Jesse Obremski and Jake Tribus in Yue Yin's A Measurable Existence. Photo: Whitney Browne

Yue Yin's A Measurable Existence (2022) is all mood. The dungeon atmosphere — light beams coming only from high up (lighting by Asami Morita, adapted by Tsubasa Kamei) — and ominous music (original score by Rutger Zuydervelt) feel threatening. Jesse Obremski and Jie-hung Connie Shiau glom onto each other, desperate but resilient. They cling, drag, and use circular pathways to make sinuous figures 8’s. A startling moment comes when a diagonal pipe with two lighting instruments lowers down to scorch them in red light. This doesn’t seem to faze them. The dance ends with Shiau standing alone, to brave the elements on her own. (In other performances her role is played by Tribus.)

The premiere, Remains, is choreographed by the formidable team of Jermaine Spivey & Spenser Theberge. This duo typically allows the dancers to contribute by fulfilling certain “tasks.” (When Anna Halprin first used the word “task” in the 60s, she meant functional movement like carrying a tree branch. For Spivey and Theberge  the task is more complex and could be emotional as well. In this case, they have asked the dancers to allow their past life to remain in their bodies.) Although Remains is nothing like The Fugue in process or structure, it does have an open, experimental feeling, as opposed to being mired in moodiness.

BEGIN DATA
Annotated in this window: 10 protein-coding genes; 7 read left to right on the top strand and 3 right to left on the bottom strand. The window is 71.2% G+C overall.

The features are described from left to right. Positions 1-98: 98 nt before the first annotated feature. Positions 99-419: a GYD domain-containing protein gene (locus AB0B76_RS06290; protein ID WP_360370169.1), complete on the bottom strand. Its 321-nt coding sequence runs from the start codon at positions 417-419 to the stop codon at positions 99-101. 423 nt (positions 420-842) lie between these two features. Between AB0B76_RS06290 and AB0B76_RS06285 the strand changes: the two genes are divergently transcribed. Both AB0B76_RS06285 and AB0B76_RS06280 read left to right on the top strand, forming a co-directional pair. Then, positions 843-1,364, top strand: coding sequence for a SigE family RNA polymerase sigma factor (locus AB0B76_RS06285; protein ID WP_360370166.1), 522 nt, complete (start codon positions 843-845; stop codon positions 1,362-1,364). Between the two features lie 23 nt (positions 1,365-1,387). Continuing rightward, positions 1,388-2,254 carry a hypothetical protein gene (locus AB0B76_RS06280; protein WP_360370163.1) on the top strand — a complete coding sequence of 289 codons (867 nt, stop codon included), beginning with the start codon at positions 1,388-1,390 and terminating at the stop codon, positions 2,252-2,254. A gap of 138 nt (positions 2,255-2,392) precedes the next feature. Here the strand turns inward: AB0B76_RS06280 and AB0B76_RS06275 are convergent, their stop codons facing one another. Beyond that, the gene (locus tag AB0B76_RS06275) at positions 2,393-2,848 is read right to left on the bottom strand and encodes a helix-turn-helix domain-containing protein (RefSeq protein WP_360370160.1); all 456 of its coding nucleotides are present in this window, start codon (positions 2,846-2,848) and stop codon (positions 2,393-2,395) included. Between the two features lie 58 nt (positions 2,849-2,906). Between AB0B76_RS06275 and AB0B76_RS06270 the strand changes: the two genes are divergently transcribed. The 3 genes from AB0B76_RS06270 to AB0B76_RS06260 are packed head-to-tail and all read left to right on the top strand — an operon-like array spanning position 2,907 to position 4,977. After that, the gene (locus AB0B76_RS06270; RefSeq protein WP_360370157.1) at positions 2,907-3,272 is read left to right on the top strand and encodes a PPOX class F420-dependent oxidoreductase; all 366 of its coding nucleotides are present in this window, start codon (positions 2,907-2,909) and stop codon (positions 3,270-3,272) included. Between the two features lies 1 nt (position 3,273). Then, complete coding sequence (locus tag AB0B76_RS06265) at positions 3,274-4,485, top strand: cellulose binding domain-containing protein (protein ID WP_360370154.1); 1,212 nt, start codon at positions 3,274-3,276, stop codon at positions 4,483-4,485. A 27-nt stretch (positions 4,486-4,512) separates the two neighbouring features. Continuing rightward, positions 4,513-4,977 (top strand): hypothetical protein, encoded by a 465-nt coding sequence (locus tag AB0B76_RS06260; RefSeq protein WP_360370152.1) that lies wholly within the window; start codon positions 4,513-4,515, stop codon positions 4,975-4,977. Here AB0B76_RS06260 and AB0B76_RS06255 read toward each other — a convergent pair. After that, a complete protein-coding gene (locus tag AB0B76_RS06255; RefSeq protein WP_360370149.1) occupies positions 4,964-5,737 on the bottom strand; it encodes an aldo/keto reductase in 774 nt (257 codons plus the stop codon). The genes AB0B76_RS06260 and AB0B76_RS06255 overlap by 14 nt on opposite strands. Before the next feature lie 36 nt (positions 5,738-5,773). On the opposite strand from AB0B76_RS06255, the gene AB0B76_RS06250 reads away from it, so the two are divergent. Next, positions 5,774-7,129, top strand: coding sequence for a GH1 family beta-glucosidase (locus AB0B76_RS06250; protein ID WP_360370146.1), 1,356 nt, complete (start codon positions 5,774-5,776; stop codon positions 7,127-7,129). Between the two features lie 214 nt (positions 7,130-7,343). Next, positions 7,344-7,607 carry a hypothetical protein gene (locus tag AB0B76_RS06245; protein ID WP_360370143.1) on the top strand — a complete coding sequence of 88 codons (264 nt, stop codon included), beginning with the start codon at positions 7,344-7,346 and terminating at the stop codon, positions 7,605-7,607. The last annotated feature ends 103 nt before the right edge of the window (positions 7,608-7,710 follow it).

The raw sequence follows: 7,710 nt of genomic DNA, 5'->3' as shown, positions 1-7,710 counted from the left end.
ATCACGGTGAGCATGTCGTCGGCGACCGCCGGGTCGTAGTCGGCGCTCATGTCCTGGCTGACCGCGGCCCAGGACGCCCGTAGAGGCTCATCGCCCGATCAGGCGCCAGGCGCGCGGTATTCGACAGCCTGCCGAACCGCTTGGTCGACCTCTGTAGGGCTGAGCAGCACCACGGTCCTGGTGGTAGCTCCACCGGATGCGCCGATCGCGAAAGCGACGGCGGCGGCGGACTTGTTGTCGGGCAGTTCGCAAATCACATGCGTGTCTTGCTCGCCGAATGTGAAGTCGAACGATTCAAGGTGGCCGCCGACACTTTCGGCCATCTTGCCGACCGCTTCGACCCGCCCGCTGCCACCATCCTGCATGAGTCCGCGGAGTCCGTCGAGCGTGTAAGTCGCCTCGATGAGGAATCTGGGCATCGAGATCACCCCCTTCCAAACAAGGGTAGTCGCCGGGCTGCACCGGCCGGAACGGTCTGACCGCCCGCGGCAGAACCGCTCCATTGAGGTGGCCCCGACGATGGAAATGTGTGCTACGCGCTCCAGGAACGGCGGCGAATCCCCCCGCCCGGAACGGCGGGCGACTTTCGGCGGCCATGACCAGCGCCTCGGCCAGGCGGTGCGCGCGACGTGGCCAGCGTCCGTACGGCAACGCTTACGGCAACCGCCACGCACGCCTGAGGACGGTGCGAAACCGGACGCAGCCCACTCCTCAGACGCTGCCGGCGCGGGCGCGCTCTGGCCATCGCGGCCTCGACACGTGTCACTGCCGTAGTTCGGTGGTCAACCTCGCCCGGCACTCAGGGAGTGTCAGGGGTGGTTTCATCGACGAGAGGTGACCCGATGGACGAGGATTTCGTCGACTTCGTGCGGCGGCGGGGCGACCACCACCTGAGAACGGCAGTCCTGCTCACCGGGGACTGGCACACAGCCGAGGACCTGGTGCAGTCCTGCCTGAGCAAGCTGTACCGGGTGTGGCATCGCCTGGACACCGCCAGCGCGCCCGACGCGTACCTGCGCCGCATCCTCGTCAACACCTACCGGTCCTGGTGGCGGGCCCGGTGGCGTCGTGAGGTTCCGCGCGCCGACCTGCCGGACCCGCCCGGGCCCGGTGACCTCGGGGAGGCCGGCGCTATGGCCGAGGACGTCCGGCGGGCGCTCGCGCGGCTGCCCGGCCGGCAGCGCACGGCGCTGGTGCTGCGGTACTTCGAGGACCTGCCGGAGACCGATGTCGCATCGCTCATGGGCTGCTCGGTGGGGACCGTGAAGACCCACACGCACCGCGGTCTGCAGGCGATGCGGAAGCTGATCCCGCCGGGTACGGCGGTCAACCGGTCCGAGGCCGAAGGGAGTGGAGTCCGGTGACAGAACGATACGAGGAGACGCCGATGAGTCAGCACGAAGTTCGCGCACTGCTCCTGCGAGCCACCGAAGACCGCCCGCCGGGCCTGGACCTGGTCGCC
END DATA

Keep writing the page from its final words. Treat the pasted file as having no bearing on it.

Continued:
Jie-Hung Connie Shiau, Madi Tanguay (center), Jesse Obremski, Eleni Loving in Jermaine Spivey and Spenser Theberge's  Remains. Photo: Whitney Browne 

Shiau, lively and natural throughout the evening, starts Remains by dancing alone, surrounded by a circle of the eight other company members. One of them, Obremski, is stuttering into the mic: “It’s….. it’s… it’s…. all…. all… about….time…. time.” (text by Theberge) Shiau’s dancing is continuous, but she occasionally lets the stutter affect her as she momentarily goes back and forth over the same track. Another uttered phrase was “What …. What … I’ve …I’ve…all…all..always …..wanted…..wanted….” While the verbal statement of desire was clearly hampered, the dancing desires were going full steam ahead.

The solo moments are highlights. Tribus throws himself off-balance with a long mic stand, never losing his strength and fluidity. Loving’s solo, with quick changes of direction, happens upstage when everyone else is lying on their backs. It’s almost like they’re playing dead and she’s an angel who brings them back to life. Feeny’s solo, breathless and full bodied, seems to emerge from his caring contact with other dancers.

Some sections are structured improvisations even in performance. Occasionally someone yells out a number and some of the dancers react — or not. At first, I thought #10 was a pivot in place, but another time it wasn’t. Maybe #1 was lifting the arms into high fifth. In any case, the combination of the gorgeously complex dancing and the feeling of randomness was intriguing.

What’s exciting about the current Gibney company, under the direction of Gilbert T. Small II since 2022, is that the dancers invest the movement with personal vitality, they react to each other with exquisite sensitivity, and the rep is a stimulating mix of old and new.

(Disclosure: Some of the dancers have taken my class in dance history at Juilliard.)